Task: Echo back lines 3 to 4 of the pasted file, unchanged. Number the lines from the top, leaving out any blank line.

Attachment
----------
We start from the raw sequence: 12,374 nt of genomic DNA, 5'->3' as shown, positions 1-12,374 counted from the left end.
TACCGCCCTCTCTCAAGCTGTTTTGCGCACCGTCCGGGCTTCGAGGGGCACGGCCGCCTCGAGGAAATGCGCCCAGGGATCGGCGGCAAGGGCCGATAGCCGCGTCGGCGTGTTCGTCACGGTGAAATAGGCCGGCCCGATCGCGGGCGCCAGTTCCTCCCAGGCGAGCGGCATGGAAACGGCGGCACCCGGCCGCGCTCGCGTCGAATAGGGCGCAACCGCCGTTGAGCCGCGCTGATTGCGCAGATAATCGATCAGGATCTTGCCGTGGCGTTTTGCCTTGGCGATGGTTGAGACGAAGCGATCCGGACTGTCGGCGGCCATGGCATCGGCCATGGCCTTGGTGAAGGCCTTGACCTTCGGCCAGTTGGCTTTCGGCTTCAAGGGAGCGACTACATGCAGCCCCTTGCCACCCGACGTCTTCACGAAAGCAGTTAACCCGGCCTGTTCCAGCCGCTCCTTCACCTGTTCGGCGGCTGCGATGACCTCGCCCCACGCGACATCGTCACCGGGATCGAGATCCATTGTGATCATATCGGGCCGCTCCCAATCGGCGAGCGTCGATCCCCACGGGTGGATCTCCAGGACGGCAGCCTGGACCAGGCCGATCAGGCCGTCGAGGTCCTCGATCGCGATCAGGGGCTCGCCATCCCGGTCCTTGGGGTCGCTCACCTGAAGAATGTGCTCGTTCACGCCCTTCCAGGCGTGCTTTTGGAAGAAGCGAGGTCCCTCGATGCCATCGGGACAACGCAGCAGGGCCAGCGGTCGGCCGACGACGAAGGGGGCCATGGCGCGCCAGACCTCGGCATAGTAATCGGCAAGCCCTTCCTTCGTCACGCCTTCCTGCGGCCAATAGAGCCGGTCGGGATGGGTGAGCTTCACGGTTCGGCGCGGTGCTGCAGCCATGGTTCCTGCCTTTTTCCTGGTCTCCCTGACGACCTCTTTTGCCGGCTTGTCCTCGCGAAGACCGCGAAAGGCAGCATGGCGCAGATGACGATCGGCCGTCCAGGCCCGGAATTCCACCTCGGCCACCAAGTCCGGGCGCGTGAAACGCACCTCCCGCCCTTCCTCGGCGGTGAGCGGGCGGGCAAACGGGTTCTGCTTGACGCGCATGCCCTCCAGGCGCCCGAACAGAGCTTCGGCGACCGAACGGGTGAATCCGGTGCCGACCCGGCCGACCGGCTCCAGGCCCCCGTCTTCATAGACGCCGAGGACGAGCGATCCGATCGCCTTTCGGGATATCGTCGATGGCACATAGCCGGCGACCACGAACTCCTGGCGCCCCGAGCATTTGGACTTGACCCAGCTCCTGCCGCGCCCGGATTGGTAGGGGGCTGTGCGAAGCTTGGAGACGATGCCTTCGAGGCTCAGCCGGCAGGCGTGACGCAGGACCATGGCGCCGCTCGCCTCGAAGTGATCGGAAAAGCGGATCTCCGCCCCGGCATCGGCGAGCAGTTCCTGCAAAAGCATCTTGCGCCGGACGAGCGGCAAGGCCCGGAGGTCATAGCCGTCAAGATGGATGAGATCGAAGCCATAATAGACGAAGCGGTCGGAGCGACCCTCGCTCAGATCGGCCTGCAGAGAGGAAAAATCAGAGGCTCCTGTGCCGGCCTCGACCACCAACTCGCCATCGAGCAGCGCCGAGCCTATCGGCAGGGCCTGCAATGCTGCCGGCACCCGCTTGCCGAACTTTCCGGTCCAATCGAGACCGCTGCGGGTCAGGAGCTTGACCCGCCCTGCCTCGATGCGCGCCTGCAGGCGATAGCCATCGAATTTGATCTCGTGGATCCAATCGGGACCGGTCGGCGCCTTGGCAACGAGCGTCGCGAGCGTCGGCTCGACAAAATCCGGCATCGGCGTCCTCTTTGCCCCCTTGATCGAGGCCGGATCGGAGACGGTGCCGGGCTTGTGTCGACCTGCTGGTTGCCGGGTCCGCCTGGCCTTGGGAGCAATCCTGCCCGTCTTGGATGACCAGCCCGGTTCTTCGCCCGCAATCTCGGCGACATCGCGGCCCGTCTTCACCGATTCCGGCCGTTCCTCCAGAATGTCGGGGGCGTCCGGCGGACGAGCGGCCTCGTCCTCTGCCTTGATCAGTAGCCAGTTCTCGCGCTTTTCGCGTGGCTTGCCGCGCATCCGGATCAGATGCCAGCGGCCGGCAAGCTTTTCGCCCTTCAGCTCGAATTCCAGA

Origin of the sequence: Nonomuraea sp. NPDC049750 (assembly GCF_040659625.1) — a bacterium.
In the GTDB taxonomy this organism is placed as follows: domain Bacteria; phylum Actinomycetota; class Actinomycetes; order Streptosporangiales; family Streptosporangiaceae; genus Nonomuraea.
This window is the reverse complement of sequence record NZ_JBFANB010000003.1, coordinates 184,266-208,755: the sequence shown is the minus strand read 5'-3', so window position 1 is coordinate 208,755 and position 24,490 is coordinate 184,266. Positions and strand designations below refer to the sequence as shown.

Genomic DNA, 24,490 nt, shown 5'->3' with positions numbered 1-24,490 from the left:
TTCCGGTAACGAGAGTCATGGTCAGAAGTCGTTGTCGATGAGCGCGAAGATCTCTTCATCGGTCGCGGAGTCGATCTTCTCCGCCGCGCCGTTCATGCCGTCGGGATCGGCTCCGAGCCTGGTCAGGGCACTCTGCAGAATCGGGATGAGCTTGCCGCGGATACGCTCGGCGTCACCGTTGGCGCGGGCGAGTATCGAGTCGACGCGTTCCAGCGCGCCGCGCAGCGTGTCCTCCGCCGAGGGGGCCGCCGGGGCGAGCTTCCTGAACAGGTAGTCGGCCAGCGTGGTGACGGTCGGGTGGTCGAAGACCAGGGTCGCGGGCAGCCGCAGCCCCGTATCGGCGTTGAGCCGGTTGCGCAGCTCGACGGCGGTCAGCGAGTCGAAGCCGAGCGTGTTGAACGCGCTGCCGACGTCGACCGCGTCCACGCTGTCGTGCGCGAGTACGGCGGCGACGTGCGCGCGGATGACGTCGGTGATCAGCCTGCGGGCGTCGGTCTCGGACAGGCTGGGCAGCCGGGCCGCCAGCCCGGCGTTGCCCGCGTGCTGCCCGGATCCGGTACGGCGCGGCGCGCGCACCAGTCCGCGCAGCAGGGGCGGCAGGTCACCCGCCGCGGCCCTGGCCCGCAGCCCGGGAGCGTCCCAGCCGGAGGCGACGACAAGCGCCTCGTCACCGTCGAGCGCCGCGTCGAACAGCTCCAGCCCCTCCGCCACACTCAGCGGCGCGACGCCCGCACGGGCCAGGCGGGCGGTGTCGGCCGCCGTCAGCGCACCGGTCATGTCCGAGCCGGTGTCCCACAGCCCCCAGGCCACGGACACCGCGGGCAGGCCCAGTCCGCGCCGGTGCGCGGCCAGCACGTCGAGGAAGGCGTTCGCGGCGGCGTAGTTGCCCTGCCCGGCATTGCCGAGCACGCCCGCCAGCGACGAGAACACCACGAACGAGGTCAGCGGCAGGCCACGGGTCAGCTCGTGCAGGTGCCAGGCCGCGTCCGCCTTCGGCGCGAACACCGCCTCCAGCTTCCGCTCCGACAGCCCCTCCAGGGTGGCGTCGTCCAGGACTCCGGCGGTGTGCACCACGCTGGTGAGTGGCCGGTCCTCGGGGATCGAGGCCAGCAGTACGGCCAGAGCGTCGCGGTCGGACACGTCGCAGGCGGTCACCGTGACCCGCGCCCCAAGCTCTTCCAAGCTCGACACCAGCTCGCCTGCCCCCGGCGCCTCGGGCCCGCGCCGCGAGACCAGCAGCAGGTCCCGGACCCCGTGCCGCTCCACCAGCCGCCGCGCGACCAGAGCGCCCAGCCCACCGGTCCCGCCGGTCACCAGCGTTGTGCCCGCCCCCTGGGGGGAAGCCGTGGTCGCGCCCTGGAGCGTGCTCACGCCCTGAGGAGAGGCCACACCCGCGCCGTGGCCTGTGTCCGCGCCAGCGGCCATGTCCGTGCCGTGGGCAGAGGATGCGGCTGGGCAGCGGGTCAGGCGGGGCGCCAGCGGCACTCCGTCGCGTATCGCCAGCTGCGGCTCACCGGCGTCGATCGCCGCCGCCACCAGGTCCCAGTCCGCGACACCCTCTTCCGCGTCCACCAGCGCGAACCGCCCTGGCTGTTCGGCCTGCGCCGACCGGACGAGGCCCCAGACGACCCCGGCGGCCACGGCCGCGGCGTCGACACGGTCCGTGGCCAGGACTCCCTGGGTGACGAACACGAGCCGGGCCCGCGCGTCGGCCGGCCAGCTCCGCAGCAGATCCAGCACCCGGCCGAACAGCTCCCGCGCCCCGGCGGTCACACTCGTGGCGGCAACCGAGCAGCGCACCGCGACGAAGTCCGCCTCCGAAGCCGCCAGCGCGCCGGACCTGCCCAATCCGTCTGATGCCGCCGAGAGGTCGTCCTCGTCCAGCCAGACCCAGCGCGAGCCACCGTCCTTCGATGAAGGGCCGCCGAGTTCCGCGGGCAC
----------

Origin of the sequence: Nonomuraea sp. NPDC049750 (assembly GCF_040659625.1) — a bacterium.
In the GTDB taxonomy this organism is placed as follows: domain Bacteria; phylum Actinomycetota; class Actinomycetes; order Streptosporangiales; family Streptosporangiaceae; genus Nonomuraea.